After the war, he was naturalized as an American citizen on June 29, 1918, due to his distinguished war service. He was then living at the Claypool Hotel in Indianapolis, Indiana, where he was working as a salesman. In early 1919, he moved back to New York City and worked in sales for various companies for the next 15 years.
c. 1930 William Mellors with friends
He met his future wife, Juanita Veronica Sarber, in New York City in 1919, shortly after his arrival back in the city. The daughter of Charles Augustus Sarber, an Alaska oil wildcatter – later, an oil dealer – and his wife, Olive McGrew Sarber, Juanita was born October 8, 1894 in West Virginia and grew up in Cleveland, Ohio, where her father was a contractor.
Juanita Mellors (nee Sarber) c.1918
William and Juanita were married in the fall of 1920 and their only daughter, Virginia Violet, was born in 1921 in New York City. They lived at the Hargrave Hotel at 112 West 72nd Street during their married life in New York, and it is here that young Virginia grew up. The family lived in the city until 1935. At that time, William became the associate editor of the National Republic magazine and the family moved to the Detroit area, settling in suburban Highland Park, Michigan, where Virginia graduated from high school and met and married her husband, Charles Bell, in 1942.
William Mellors was naturalized as a U.S. citizen on June 19th 1929.
Mellors c. 1930
Mellor's with his grandson Thomas c.1947
Virginia Mellors c.1927
Virginia with her father William in the 1940s
William continued his work for the National Republic and was its editor by World War II’s end. The magazine’s purpose was to combat un-American activities in the United States. With William Mellors as its spokesman, the National Republicfurnished the Dies Committee (later the U.S. House of Representatives Un-American Activities Committee) with hundreds of pages of evidence that the committee used to investigate supposedly un-American activities during the 1940’s. The Dies Committee, headed by Representative Martin Dies, never received the notoriety its Senate counterpart under Senator Joseph McCarthy did in the 1950’s. Mellors, however, became actively involved in his magazine’s fight against the “isms” (fascism, Communism and Nazism) and made frequent trips across the nation, utilizing his eloquent speaking ability to rouse crowds of loyal Americans against those evils. He became known as the “ism” expert and produced facts and figures which emphasized the “hidden power” of the Communist Party in the United States. He cautioned Americans to be aware of the subtle undercover work being carried out by these organizations in all regions of the U.S.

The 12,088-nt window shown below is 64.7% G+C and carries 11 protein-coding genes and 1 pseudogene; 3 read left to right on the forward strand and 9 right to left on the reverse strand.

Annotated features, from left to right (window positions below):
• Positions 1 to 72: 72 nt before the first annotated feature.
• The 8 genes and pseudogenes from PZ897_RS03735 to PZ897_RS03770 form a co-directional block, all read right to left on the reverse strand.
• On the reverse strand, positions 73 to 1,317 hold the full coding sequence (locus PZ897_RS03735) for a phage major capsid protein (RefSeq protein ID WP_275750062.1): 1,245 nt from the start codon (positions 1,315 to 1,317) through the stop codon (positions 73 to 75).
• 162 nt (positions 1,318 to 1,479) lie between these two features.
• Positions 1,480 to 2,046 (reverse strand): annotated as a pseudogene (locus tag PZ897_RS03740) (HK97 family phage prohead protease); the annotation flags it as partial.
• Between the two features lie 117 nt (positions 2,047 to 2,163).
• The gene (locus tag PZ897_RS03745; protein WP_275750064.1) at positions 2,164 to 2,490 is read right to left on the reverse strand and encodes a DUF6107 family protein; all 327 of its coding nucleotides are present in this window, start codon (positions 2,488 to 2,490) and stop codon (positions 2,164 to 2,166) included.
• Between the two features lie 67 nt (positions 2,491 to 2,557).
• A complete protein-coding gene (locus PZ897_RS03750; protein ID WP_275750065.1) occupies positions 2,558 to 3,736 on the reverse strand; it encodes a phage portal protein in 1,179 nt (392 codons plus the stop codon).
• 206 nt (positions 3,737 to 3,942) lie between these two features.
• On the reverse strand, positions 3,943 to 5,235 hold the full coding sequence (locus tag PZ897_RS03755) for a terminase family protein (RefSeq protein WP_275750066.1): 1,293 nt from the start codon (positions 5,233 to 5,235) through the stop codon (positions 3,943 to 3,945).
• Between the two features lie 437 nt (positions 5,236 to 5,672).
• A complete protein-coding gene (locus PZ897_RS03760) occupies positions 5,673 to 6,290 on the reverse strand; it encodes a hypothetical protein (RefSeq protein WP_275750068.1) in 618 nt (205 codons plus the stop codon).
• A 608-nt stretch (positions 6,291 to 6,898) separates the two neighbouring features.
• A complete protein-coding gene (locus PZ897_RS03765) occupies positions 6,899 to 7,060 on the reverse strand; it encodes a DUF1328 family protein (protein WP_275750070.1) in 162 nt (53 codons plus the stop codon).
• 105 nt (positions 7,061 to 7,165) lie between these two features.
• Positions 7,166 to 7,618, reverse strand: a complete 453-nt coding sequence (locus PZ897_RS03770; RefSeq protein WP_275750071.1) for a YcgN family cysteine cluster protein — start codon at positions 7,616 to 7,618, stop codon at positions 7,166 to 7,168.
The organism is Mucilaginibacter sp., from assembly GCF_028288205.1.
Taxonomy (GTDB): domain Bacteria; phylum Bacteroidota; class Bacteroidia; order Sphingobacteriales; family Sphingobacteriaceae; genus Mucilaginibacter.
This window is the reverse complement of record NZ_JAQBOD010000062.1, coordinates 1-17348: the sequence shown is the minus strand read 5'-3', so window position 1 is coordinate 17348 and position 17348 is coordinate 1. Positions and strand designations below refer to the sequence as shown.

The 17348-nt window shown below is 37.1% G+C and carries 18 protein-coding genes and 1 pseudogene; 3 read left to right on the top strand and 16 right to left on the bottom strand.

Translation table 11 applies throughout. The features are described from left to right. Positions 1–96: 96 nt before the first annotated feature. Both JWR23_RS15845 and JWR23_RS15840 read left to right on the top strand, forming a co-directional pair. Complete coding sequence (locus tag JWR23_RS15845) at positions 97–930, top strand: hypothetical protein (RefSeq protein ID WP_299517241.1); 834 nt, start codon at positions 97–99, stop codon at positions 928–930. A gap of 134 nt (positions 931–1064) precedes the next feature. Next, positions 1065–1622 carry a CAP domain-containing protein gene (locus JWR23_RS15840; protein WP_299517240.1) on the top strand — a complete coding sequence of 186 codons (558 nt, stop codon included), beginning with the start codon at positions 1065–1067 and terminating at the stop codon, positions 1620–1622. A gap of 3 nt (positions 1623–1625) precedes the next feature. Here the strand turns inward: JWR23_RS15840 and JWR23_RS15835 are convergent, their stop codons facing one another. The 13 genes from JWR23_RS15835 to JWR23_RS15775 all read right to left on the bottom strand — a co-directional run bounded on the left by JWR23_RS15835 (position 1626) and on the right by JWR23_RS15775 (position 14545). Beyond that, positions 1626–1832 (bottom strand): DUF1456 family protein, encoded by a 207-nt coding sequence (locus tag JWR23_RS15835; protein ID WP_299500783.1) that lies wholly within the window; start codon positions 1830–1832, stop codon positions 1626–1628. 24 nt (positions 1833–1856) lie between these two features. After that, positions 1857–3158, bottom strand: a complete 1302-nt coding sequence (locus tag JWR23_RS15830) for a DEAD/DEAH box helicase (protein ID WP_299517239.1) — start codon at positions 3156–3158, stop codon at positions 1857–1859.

William Mellors’ illness and later death resulted in the National Republic’s decline in popularity during the 1950’s and, by the decade’s end, it had ceased publication.
William and Juanita had continued to live at 20 Tyler Avenue in Highland Park until William’s death from lung cancer on July 23, 1948 at the relatively young age of 54. His remains were cremated and placed in the columbarium niche in Evergreen Cemetery’s mausoleum in Detroit, Michigan.
Juanita went to live with their daughter Virginia and family in Syosset on Long Island, New York, after William’s passing, joining her beloved husband in death just seven years later on December 15, 1954 at the age of 60. Her cremated remains were placed alongside William’s in Detroit.
William John Mellors lived his dream of “finding his fortune in America.” Disembarking from the Carpathia with nothing but the clothes on his back, he became editor of the National Republic, fighting un-American groups and activities across the country. He used his oratory eloquence to combat the evil “isms” which he believed permeated American life during the 1940’s and provided the U.S. government with powerful evidence to fuel its probe of un-American activities.
Who knows what the future could have held for William John Mellors had his life not been tragically cut so short? He certainly made an impact on America during his lifetime.
We often hear that Titanic’s story is complete and that all is known about this monumental disaster. But this story readily shows that attics and closets of old homes can hold a treasure trove of Titanic memories and new information about Titanic’s people and their lives after the disaster.
The quest continues. Those dusty old attics still may provide more clues to Titanic’s secrets, keeping us spellbound for years to come.
[Editor’s note: Unless otherwise noted, all photographs are from the Robert Bracken collection, courtesy of Thomas C. Bell.]